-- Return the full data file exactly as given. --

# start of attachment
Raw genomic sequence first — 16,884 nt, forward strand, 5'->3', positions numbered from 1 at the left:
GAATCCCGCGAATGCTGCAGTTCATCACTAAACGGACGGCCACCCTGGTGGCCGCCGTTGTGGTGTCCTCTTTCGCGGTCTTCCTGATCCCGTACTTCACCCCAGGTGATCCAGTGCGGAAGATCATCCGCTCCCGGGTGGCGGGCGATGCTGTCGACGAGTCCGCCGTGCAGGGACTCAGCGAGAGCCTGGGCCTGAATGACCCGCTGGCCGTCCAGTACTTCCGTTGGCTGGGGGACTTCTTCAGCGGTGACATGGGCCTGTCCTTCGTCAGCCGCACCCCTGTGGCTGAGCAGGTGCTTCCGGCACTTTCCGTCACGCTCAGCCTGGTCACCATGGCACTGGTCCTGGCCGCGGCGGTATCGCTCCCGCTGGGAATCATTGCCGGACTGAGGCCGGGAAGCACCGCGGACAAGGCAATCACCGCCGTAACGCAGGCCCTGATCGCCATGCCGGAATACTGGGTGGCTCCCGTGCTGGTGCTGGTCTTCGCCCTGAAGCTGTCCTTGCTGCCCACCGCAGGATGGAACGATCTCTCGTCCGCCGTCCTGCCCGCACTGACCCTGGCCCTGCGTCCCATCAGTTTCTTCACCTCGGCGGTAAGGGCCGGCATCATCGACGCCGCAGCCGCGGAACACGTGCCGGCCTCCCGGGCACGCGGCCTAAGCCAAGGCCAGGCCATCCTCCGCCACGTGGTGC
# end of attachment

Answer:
Raw genomic sequence first — 16,884 nt, forward strand, 5'->3', positions numbered from 1 at the left:
GAATCCCGCGAATGCTGCAGTTCATCACTAAACGGACGGCCACCCTGGTGGCCGCCGTTGTGGTGTCCTCTTTCGCGGTCTTCCTGATCCCGTACTTCACCCCAGGTGATCCAGTGCGGAAGATCATCCGCTCCCGGGTGGCGGGCGATGCTGTCGACGAGTCCGCCGTGCAGGGACTCAGCGAGAGCCTGGGCCTGAATGACCCGCTGGCCGTCCAGTACTTCCGTTGGCTGGGGGACTTCTTCAGCGGTGACATGGGCCTGTCCTTCGTCAGCCGCACCCCTGTGGCTGAGCAGGTGCTTCCGGCACTTTCCGTCACGCTCAGCCTGGTCACCATGGCACTGGTCCTGGCCGCGGCGGTATCGCTCCCGCTGGGAATCATTGCCGGACTGAGGCCGGGAAGCACCGCGGACAAGGCAATCACCGCCGTAACGCAGGCCCTGATCGCCATGCCGGAATACTGGGTGGCTCCCGTGCTGGTGCTGGTCTTCGCCCTGAAGCTGTCCTTGCTGCCCACCGCAGGATGGAACGATCTCTCGTCCGCCGTCCTGCCCGCACTGACCCTGGCCCTGCGTCCCATCAGTTTCTTCACCTCGGCGGTAAGGGCCGGCATCATCGACGCCGCAGCCGCGGAACACGTGCCGGCCTCCCGGGCACGCGGCCTAAGCCAAGGCCAGGCCATCCTCCGCCACGTGGTGC